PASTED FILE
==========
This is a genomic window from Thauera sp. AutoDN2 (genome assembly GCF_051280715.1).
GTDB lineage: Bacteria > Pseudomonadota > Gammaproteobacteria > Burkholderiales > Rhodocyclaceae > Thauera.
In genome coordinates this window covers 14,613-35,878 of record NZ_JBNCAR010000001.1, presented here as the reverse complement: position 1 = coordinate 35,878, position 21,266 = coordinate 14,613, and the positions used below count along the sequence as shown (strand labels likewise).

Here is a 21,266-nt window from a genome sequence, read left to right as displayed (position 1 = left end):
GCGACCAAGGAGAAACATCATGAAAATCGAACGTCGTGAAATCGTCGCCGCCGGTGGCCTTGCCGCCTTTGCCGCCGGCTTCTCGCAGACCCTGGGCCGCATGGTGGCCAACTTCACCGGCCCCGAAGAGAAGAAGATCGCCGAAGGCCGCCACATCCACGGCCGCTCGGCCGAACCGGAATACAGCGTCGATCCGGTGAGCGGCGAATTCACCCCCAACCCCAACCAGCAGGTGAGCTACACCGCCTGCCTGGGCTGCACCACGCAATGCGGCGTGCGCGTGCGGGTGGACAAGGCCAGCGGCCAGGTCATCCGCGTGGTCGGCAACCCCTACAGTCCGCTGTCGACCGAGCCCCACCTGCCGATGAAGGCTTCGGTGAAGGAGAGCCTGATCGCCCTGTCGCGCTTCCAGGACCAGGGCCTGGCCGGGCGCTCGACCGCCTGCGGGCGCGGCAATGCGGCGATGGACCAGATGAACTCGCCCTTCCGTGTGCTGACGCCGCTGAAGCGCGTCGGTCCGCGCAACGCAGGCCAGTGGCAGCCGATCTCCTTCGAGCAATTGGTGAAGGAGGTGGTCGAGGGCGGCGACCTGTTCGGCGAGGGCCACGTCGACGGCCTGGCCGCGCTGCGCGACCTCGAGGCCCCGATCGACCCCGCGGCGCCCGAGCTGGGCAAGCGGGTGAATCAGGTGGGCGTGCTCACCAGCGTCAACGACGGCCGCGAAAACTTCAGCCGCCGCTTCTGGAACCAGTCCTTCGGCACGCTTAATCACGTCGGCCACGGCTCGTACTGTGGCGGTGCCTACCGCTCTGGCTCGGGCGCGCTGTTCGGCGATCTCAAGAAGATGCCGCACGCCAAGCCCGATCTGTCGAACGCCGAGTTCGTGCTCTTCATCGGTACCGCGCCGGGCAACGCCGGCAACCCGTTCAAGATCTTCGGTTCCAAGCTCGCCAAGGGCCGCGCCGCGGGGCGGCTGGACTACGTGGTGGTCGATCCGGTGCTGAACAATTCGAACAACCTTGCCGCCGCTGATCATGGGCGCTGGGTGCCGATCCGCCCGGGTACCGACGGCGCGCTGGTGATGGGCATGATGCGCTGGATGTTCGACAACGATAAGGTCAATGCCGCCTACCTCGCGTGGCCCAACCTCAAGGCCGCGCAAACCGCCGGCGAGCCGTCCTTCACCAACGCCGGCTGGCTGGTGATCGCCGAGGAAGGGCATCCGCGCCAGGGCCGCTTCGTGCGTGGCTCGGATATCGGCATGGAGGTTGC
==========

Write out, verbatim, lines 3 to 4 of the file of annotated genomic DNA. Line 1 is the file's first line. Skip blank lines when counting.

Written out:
In genome coordinates this window covers 14,613-35,878 of record NZ_JBNCAR010000001.1, presented here as the reverse complement: position 1 = coordinate 35,878, position 21,266 = coordinate 14,613, and the positions used below count along the sequence as shown (strand labels likewise).

Here is a 21,266-nt window from a genome sequence, read left to right as displayed (position 1 = left end):